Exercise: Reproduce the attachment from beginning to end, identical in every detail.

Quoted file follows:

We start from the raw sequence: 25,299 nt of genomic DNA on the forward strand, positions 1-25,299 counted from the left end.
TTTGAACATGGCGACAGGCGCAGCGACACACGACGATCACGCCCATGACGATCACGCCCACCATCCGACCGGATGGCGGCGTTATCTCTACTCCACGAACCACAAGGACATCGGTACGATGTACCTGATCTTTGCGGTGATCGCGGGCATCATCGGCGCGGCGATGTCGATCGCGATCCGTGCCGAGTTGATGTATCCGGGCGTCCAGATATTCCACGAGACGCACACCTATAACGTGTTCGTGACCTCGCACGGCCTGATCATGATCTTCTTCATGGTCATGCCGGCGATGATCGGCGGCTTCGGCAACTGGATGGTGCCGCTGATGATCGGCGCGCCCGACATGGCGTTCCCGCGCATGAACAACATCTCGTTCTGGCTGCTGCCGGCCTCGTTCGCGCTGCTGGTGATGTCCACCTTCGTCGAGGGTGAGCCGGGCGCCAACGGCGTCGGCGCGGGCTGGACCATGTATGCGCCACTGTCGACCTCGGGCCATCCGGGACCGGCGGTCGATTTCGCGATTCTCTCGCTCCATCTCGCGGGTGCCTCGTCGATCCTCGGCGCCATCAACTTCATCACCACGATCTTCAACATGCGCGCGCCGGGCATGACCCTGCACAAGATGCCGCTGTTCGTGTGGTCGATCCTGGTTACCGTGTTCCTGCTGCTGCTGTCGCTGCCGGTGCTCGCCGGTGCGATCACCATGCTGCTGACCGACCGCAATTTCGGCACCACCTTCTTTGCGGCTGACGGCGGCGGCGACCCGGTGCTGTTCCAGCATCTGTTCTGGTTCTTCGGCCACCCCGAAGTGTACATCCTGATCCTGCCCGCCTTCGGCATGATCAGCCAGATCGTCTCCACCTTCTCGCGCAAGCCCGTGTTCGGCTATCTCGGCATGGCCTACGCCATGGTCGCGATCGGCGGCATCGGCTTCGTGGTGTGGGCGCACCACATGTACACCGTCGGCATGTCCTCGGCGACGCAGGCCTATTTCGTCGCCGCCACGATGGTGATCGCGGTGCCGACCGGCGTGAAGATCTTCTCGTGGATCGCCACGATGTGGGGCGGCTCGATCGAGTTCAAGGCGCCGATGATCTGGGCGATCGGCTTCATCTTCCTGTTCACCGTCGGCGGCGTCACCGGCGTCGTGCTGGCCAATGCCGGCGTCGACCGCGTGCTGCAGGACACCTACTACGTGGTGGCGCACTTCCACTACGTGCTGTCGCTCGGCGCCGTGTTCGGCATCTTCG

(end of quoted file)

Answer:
We start from the raw sequence: 25,299 nt of genomic DNA on the forward strand, positions 1-25,299 counted from the left end.
TTTGAACATGGCGACAGGCGCAGCGACACACGACGATCACGCCCATGACGATCACGCCCACCATCCGACCGGATGGCGGCGTTATCTCTACTCCACGAACCACAAGGACATCGGTACGATGTACCTGATCTTTGCGGTGATCGCGGGCATCATCGGCGCGGCGATGTCGATCGCGATCCGTGCCGAGTTGATGTATCCGGGCGTCCAGATATTCCACGAGACGCACACCTATAACGTGTTCGTGACCTCGCACGGCCTGATCATGATCTTCTTCATGGTCATGCCGGCGATGATCGGCGGCTTCGGCAACTGGATGGTGCCGCTGATGATCGGCGCGCCCGACATGGCGTTCCCGCGCATGAACAACATCTCGTTCTGGCTGCTGCCGGCCTCGTTCGCGCTGCTGGTGATGTCCACCTTCGTCGAGGGTGAGCCGGGCGCCAACGGCGTCGGCGCGGGCTGGACCATGTATGCGCCACTGTCGACCTCGGGCCATCCGGGACCGGCGGTCGATTTCGCGATTCTCTCGCTCCATCTCGCGGGTGCCTCGTCGATCCTCGGCGCCATCAACTTCATCACCACGATCTTCAACATGCGCGCGCCGGGCATGACCCTGCACAAGATGCCGCTGTTCGTGTGGTCGATCCTGGTTACCGTGTTCCTGCTGCTGCTGTCGCTGCCGGTGCTCGCCGGTGCGATCACCATGCTGCTGACCGACCGCAATTTCGGCACCACCTTCTTTGCGGCTGACGGCGGCGGCGACCCGGTGCTGTTCCAGCATCTGTTCTGGTTCTTCGGCCACCCCGAAGTGTACATCCTGATCCTGCCCGCCTTCGGCATGATCAGCCAGATCGTCTCCACCTTCTCGCGCAAGCCCGTGTTCGGCTATCTCGGCATGGCCTACGCCATGGTCGCGATCGGCGGCATCGGCTTCGTGGTGTGGGCGCACCACATGTACACCGTCGGCATGTCCTCGGCGACGCAGGCCTATTTCGTCGCCGCCACGATGGTGATCGCGGTGCCGACCGGCGTGAAGATCTTCTCGTGGATCGCCACGATGTGGGGCGGCTCGATCGAGTTCAAGGCGCCGATGATCTGGGCGATCGGCTTCATCTTCCTGTTCACCGTCGGCGGCGTCACCGGCGTCGTGCTGGCCAATGCCGGCGTCGACCGCGTGCTGCAGGACACCTACTACGTGGTGGCGCACTTCCACTACGTGCTGTCGCTCGGCGCCGTGTTCGGCATCTTCG